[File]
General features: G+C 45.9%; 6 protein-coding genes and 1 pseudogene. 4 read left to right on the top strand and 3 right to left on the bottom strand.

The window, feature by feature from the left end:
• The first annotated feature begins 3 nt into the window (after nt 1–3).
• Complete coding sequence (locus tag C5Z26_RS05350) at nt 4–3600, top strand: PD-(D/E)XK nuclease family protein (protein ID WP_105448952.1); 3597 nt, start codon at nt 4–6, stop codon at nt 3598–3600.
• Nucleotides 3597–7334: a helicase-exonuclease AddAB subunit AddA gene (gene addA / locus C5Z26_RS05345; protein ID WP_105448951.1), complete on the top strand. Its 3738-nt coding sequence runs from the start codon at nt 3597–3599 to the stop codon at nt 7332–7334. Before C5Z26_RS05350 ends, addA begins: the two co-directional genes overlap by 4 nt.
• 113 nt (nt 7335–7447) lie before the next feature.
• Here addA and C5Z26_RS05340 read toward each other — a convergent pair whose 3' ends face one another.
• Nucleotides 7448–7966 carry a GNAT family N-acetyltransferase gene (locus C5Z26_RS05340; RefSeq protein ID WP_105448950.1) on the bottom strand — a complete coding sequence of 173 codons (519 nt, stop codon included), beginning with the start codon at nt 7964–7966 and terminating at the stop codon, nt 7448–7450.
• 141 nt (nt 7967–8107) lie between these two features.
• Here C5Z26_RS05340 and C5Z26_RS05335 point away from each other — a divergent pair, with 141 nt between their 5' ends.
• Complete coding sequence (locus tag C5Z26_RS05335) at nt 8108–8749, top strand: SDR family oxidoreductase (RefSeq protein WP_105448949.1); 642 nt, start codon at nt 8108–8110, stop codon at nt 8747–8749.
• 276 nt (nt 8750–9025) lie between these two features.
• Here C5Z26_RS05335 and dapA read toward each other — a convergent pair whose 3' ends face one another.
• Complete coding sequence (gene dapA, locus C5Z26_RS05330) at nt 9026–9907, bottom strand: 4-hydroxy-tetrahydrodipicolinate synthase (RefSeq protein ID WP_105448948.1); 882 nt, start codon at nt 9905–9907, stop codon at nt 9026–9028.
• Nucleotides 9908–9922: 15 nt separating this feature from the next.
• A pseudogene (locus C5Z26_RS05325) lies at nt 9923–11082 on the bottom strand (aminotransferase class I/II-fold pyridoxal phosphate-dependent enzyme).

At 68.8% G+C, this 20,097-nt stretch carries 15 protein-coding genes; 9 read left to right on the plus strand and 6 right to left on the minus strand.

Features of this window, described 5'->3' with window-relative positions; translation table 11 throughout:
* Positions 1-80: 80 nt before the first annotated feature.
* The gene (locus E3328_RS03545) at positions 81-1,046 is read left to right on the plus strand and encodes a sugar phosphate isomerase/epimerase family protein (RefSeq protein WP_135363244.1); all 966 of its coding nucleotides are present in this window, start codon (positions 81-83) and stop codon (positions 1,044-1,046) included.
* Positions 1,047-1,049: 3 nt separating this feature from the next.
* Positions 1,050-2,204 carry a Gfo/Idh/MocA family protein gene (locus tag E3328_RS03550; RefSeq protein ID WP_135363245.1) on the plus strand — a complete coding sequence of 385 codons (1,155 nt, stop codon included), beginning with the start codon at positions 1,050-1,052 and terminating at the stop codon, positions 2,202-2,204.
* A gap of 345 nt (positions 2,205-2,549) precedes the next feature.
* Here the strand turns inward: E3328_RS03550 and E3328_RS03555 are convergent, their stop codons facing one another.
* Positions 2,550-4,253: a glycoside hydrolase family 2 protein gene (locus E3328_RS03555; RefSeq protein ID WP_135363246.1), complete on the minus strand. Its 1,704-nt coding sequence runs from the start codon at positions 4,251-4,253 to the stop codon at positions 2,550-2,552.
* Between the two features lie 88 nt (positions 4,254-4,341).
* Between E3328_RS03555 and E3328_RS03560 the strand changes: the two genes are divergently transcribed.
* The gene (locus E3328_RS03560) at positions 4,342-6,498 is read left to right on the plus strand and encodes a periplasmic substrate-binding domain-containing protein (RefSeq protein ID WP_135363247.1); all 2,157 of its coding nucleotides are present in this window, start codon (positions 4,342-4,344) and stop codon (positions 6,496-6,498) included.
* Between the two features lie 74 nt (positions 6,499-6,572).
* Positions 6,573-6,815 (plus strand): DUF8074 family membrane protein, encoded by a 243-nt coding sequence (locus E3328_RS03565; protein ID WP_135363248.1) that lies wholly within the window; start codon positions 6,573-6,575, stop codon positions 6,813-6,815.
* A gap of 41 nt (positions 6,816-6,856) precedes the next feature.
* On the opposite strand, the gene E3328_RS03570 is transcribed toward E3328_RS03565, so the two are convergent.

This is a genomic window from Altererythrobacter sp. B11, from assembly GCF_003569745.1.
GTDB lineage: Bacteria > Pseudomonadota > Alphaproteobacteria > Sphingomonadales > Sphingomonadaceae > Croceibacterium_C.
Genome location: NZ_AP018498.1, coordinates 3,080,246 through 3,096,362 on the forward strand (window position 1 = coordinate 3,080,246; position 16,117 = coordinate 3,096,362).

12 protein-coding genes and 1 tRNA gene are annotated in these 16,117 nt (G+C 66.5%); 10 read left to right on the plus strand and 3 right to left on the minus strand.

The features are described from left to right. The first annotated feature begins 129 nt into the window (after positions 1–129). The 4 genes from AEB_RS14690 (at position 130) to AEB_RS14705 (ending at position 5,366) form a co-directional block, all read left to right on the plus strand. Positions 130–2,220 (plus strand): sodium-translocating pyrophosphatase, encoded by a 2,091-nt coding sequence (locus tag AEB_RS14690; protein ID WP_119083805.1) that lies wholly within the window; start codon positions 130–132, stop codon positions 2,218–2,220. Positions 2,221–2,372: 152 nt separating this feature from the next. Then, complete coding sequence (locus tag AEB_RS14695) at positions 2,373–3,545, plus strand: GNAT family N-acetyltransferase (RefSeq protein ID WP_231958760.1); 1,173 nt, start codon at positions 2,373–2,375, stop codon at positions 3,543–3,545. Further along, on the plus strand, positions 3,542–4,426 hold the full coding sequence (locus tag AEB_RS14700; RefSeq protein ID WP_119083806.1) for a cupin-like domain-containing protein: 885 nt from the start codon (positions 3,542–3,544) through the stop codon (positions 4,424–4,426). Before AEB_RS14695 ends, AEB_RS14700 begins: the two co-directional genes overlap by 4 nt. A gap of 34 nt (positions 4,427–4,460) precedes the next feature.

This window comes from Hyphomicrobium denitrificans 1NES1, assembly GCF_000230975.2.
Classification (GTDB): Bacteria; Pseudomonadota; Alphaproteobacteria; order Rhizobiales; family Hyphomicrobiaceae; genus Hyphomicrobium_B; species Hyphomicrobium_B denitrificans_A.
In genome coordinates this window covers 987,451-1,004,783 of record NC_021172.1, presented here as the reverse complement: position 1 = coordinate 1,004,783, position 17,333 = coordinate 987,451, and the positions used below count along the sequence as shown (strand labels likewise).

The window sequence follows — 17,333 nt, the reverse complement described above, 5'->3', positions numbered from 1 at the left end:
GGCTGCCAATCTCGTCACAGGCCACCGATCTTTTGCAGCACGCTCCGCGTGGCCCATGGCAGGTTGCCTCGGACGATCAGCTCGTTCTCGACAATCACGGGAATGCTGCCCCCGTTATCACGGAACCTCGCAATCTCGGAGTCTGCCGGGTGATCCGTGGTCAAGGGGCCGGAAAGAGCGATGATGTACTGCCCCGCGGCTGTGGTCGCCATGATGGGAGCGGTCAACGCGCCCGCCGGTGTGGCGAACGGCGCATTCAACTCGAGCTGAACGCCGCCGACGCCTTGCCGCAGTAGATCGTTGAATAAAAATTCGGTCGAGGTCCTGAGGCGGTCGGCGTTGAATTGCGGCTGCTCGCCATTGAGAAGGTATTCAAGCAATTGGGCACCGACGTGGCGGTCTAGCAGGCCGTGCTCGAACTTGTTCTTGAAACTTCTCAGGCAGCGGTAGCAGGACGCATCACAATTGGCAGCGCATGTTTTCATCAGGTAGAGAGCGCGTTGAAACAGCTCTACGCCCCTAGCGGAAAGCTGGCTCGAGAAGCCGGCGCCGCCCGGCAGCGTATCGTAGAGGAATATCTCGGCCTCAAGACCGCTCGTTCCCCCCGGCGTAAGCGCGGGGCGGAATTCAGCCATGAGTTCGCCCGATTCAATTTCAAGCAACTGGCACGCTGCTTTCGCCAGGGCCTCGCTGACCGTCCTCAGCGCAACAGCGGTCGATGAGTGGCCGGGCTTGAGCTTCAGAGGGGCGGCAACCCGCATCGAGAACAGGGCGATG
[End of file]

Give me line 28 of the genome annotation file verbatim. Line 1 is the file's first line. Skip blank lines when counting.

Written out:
* The gene (locus E3328_RS03560) at positions 4,342-6,498 is read left to right on the plus strand and encodes a periplasmic substrate-binding domain-containing protein (RefSeq protein ID WP_135363247.1); all 2,157 of its coding nucleotides are present in this window, start codon (positions 4,342-4,344) and stop codon (positions 6,496-6,498) included.